Red carpet treatment

By May 17, 2021Australian Politics

Prime Minister Scott Morrison recently visited Williamtown Royal Australian Air Force (RAAF) base, about 26km north of Newcastle, and a photo was put up on his Instagram account showing him walking from the aircraft on a red carpet with an honour guard of six RAAF personnel on each side of the carpet holding flags and rifles1

Many people assumed that the photograph had been photoshopped to make Morrison look like a fool. I suspect the reason they thought this, was because it has happened before. Morrison was photographed in one of his numerous promotional photographs with his wife and daughters, wearing expensive joggers. Some bright spark in the Prime Minister’s Office (PMO) decided to photoshop some run-of-the-mill joggers, but Morrison was photoshopped with two left feet, which seems entirely appropriate2.

However, it seems the photograph was not photoshopped, as the red carpet treatment has happened before with Morrison. In February of this year Morrison visited Williamtown, with Ministers Linda Reynolds and Melissa Price, and the red carpet was laid out then. However, the red carpet has not been laid out with previous prime ministers, such as Tony Abbott, Kevin Rudd or Malcolm Turnbull. Indeed, in reply to a statement from a Defence Department spokeswoman that a red carpet was kept for VIP arrivals, executive director of the Australian Defence Association, Neil James, said, “It doesn’t matter whether you’re visiting a ship, an army base or an air force base, this just doesn’t happen.” According to James, a VIP welcome is reserved for dignitaries such as the Governor-General, a visiting head of state, or the monarch. He, like many others, initially thought the photograph was a “photoshopped hoax”1.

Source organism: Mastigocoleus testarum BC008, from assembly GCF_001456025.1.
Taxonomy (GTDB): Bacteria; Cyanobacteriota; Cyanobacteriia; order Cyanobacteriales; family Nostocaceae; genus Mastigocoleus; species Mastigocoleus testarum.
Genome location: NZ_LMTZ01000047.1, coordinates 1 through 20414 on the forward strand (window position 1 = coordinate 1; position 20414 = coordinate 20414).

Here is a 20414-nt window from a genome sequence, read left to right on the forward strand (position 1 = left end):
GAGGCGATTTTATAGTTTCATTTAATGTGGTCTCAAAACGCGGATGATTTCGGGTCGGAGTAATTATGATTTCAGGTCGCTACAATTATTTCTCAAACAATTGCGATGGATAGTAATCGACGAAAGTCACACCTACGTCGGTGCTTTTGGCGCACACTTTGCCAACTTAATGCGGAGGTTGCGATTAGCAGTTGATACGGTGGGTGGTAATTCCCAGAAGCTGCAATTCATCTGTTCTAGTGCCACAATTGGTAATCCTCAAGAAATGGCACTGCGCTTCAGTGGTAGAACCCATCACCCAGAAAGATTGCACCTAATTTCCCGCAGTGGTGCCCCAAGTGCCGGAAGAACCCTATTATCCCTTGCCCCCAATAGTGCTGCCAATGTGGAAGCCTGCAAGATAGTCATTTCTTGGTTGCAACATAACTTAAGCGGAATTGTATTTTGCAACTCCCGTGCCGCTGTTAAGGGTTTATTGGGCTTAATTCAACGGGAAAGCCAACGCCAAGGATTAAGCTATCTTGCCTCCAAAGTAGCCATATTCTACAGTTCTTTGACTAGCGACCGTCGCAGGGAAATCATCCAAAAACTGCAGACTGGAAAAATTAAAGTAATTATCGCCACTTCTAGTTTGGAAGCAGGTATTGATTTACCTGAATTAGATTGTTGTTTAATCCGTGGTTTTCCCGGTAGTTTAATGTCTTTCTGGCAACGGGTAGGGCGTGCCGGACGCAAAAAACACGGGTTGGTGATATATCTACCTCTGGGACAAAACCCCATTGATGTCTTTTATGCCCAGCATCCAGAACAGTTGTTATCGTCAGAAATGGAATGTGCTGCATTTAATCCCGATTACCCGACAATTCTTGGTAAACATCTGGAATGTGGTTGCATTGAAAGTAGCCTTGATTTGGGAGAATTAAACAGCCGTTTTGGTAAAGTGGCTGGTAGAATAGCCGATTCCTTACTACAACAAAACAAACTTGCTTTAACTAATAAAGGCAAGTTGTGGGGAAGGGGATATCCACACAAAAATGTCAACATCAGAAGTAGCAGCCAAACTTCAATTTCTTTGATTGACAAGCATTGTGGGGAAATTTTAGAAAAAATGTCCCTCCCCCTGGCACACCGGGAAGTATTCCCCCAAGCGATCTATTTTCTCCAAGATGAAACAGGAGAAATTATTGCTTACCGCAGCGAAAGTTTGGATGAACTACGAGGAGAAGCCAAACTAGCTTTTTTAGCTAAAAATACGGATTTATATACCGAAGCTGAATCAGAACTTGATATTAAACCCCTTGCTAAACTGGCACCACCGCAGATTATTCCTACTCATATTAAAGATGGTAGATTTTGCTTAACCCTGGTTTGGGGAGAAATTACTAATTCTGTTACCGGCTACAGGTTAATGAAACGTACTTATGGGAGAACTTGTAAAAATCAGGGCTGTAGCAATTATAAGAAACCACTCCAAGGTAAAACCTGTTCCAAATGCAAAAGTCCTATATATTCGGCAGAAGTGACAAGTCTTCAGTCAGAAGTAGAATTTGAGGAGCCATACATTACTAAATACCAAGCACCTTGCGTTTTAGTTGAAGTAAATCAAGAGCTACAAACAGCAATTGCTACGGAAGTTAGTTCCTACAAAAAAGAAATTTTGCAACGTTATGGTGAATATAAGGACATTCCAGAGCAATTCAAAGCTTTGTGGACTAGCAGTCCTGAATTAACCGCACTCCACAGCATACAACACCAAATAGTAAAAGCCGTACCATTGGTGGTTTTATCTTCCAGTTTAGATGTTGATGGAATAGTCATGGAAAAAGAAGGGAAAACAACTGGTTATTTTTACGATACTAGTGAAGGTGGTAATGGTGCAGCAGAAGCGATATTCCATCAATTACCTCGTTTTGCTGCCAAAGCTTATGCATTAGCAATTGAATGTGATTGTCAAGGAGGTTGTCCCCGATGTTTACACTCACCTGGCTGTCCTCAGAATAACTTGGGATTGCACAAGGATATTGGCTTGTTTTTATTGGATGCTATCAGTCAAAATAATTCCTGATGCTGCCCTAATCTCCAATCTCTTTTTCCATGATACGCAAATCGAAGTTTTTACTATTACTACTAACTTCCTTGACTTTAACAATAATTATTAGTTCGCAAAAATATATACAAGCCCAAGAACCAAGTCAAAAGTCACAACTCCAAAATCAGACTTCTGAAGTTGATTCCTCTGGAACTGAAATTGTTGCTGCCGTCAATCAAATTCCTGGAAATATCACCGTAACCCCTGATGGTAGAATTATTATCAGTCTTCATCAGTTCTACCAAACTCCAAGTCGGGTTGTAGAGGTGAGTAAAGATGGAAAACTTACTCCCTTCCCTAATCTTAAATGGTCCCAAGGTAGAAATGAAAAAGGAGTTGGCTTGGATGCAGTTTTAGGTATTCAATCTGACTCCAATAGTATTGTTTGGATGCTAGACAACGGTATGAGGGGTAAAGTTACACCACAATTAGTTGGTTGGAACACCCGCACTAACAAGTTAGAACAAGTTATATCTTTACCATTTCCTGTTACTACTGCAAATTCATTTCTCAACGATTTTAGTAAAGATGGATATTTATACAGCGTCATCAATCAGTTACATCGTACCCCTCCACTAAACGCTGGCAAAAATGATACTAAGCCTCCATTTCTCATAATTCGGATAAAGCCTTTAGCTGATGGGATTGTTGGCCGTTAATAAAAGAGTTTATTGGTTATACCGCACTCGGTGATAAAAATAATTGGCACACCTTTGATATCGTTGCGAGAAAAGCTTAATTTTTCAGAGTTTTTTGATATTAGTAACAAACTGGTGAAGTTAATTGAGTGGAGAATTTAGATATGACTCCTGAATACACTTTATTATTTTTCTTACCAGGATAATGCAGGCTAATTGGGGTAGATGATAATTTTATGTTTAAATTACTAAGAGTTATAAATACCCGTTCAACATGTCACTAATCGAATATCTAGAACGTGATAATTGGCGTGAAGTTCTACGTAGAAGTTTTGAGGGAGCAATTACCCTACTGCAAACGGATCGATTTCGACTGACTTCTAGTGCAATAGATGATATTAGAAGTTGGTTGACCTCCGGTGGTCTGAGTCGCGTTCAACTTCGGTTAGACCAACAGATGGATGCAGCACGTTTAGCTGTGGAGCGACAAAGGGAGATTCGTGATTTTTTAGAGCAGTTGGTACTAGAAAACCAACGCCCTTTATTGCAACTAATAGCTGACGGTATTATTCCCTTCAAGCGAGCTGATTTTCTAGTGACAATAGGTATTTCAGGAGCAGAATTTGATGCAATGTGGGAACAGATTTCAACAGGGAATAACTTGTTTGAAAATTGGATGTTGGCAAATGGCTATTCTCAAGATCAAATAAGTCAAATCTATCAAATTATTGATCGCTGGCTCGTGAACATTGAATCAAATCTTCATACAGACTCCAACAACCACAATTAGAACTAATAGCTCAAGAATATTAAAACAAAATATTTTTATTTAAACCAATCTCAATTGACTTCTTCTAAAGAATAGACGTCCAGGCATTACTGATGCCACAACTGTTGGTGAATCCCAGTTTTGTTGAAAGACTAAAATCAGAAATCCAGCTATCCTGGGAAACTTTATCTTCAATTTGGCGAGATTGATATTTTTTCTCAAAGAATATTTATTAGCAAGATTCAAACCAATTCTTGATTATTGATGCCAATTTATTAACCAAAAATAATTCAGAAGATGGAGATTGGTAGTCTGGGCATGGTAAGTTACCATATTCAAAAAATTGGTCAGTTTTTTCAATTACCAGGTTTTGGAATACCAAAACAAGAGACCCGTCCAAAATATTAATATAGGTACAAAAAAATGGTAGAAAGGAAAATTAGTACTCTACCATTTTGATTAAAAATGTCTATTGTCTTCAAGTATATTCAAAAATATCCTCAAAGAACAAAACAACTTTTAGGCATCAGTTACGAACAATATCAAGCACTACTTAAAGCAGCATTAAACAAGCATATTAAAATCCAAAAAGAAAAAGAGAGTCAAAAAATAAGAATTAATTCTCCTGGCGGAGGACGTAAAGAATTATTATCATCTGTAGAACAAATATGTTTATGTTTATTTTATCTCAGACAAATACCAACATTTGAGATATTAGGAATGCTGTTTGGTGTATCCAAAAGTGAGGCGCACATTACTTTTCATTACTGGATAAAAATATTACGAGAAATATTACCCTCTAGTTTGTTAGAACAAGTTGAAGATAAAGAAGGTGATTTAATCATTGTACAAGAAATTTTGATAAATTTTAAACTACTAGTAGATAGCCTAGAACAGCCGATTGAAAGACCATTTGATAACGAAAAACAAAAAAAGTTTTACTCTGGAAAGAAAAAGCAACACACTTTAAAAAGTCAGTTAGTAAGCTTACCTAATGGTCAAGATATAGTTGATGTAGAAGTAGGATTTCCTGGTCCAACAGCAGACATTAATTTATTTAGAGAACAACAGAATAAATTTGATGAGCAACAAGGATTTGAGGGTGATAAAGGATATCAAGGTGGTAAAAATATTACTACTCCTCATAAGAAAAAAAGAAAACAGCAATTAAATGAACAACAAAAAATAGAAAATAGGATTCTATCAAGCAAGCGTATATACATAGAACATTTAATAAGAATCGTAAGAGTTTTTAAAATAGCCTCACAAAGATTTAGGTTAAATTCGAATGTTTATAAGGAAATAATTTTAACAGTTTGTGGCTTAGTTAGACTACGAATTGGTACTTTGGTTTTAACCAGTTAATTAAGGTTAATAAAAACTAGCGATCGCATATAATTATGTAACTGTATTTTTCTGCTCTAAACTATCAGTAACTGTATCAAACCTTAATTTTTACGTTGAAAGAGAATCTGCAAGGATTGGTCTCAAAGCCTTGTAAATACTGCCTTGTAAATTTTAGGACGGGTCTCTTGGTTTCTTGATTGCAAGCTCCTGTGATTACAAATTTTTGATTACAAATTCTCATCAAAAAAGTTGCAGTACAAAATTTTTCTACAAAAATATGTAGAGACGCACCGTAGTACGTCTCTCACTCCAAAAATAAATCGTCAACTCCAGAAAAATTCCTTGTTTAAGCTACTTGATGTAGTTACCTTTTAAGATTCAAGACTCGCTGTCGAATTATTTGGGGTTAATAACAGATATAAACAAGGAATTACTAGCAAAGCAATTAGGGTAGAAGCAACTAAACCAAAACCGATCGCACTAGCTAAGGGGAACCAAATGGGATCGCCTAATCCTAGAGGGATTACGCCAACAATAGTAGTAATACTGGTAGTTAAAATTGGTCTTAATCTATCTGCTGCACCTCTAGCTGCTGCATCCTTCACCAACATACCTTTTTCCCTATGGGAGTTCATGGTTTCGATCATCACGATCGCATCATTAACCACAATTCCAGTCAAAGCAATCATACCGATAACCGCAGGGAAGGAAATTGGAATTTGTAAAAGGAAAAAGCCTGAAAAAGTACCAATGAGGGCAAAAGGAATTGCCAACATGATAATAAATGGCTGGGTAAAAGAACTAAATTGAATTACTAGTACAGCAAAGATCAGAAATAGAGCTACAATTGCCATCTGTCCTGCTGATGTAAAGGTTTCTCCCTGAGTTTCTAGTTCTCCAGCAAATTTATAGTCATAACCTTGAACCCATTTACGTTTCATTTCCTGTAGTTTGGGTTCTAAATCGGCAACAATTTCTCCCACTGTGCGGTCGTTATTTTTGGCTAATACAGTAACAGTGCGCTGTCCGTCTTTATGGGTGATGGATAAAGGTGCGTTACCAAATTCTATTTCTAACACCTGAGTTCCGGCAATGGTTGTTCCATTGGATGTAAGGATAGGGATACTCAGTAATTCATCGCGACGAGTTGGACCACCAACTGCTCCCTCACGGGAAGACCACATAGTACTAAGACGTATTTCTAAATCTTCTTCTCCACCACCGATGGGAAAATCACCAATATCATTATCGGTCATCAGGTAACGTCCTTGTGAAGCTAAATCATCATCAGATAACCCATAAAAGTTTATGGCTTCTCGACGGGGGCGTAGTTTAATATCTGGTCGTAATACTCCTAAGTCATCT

A spokesman for Morrison declined to answer questions about who arranged for the red carpet and ceremonial guard, but did confirm that the image was not photoshopped1. Morrison has previously refused to comment “on gossip” that he had tried to get Hillsong impresario, Brian Houston, into a White House soiree, but later had to admit that he had attempted to get such an invitation for Houston3. Given this previous instance, I suspect it is a safe bet that Morrison or perhaps yet another bright spark in the PMO had asked for the red carpet and honour guard. It simply made Morrison look like the self-important buffoon everyone knows him to be.




  • Warren says:

    Perhaps a smart move by the RAAF. The Morrison Gov. likes to spend big on things that go bang. It pays to kiss his ego.

    • admin says:

      I really do believe that Morrison or his office would have asked for it. Narcissists are like that.

  • Arthur Baker says:

    The Morrison government isn’t about substance. It’s all about appearances and announcements – how things look and how they sound. The photo-op is all-important and all-too-frequent (as with that other prize English narcissist Johnson). Get out there, announce stuff, get your picture taken, then bugger off. Rinse and repeat.

    Here’s one that somewhat backfired on Mr superficiality, Tim Wilson, member for Goldstein. Fronted up to “support” an Indigenous group’s 4km run, but did a U-turn after 100 metres as soon as (he thought) the cameras had stopped rolling. One camera, belonging to the excellent Alex Ellinghausen, hadn’t stopped. Sprung, smartarse!

    • admin says:

      Yep, that was an easy ping by Ellinghausen. I think people are starting to realise that it is all about announcements. The thing that gets me is the mainstream media is so lacking that they let Morrison and his henchmen get away with it.

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